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http://dx.doi.org/10.1152/japplphysiol.00829.2020DOI Listing
July 2021

Glycogen supercompensation is due to increased number, not size, of glycogen particles in human skeletal muscle.

Exp Physiol 2021 May 26;106(5):1272-1284. Epub 2021 Mar 26.

Department of Sports Science and Clinical Biomechanics, University of Southern Denmark, Odense, Denmark.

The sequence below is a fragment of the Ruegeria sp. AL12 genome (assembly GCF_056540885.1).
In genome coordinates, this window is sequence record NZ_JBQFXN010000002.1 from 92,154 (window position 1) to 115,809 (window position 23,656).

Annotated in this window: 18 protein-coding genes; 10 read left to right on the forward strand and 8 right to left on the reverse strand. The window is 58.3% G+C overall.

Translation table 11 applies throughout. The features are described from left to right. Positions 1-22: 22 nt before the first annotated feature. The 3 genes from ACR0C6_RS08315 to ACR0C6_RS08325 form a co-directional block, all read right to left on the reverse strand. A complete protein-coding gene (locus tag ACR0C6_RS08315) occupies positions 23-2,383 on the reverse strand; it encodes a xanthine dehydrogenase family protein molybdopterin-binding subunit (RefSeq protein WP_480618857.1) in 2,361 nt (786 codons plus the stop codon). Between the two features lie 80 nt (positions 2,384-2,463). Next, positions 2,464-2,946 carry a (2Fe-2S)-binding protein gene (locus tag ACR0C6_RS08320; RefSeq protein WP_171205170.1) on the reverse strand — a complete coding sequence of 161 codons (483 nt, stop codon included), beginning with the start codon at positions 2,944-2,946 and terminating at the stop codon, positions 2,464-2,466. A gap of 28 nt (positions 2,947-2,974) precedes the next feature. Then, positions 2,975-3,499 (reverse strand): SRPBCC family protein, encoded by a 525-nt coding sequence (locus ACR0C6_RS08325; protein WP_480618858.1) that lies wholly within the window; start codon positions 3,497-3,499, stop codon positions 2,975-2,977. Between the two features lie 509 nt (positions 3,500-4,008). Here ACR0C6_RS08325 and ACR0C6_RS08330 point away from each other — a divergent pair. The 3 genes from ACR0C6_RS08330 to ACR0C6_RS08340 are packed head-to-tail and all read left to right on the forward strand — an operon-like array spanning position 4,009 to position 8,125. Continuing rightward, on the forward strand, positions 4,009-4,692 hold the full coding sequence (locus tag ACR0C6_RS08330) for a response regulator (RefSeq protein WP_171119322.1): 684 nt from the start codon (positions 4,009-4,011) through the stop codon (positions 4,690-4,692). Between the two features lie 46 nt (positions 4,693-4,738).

New Findings: What is the central question of this study? Glycogen supercompensation after glycogen-depleting exercise can be achieved by consuming a carbohydrate-enriched diet, but the associated effects on the size, number and localization of intramuscular glycogen particles are unknown. What is the main finding and its importance? Using transmission electron microscopy to inspect individual glycogen particles visually, we show that glycogen supercompensation is achieved by increasing the number of particles while keeping them at submaximal sizes. This might be a strategy to ensure that glycogen particles can be used fast, because particles that are too large might impair utilization rate.